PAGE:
The first gene therapy for a rare inherited retinal disease has been approved. The treatment is specific to the RPE65 gene mutation which causes progressive vision loss in children and adults, resulting in legal blindness, and sometimes even total blindness.
The therapy, brand name Luxturna, is approved for a small group, approximately 1,000 to 2,000 patients in the US. It consists of the injection into each eye with a normal correcting RPE65 gene. The cost of this treatment expected to be in the high six figures.
The hope is, this progress potentially opens a door to treatments for many more gene mutations causing inherited retinal diseases and progressive vision loss.
Here is the United States Food & Drug Administration’s bulletin:
The U.S. Food and Drug Administration today approved Luxturna (voretigene neparvovec-rzyl), a new gene therapy, to treat children and adult patients with an inherited form of vision loss that may result in blindness. Luxturna is the first directly administered gene therapy approved in the U.S. that targets a disease caused by mutations in a specific gene.
“Today’s approval marks another first in the field of gene therapy — both in how the therapy works and in expanding the use of gene therapy beyond the treatment of cancer to the treatment of vision loss — and this milestone reinforces the potential of this breakthrough approach in treating a wide-range of challenging diseases. The culmination of decades of research has resulted in three gene therapy approvals this year for patients with serious and rare diseases. I believe gene therapy will become a mainstay in treating, and maybe curing, many of our most devastating and intractable illnesses,” said FDA Commissioner Scott Gottlieb, M.D. “We’re at a turning point when it comes to this novel form of therapy and at the FDA, we’re focused on establishing the right policy framework to capitalize on this scientific opening. Next year, we’ll begin issuing a suite of disease-specific guidance documents on the development of specific gene therapy products to lay out modern and more efficient parameters — including new clinical measures — for the evaluation and review of gene therapy for different high-priority diseases where the platform is being targeted.”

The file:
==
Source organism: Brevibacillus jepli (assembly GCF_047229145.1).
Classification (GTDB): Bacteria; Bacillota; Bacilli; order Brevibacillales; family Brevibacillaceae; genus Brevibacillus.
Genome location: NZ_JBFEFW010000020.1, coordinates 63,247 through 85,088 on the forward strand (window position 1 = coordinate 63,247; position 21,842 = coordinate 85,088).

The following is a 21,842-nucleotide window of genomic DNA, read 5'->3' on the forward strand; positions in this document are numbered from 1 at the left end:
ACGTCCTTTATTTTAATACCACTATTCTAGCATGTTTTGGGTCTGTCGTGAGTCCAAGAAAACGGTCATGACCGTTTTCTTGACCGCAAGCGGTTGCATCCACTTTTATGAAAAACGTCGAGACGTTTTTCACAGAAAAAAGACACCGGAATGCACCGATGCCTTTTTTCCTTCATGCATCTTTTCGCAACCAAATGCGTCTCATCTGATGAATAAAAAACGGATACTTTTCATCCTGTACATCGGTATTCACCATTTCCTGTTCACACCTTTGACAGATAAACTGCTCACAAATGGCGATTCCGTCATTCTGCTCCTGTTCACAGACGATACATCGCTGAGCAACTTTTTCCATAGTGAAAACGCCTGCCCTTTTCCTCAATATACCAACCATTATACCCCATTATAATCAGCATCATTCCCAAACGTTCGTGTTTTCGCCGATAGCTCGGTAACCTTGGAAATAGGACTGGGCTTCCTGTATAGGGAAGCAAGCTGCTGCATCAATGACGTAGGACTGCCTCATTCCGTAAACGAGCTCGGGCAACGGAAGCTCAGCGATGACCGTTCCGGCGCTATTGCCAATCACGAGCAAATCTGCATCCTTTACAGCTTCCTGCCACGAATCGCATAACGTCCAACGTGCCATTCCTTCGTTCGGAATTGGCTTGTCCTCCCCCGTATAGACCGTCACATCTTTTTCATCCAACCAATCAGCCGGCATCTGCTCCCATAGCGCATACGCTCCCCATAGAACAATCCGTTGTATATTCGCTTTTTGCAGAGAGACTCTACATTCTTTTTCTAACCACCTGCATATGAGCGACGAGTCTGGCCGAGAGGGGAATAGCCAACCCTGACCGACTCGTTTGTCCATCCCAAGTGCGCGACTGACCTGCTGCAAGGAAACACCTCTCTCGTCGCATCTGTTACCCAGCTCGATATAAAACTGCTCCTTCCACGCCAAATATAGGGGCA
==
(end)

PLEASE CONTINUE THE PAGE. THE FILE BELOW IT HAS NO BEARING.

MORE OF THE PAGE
About the Author
Dorrie Rush is a Visual Accessibility Expert and progressive proponent for Universal Access and Inclusive Design. She is the former Director of the Grunwald Technology Center and Information Resource Service at Lighthouse International 2001 to 2016. Dorrie is known to have an eccentric view, which is particularly useful in compensating for her central vision loss from Stargardt Disease.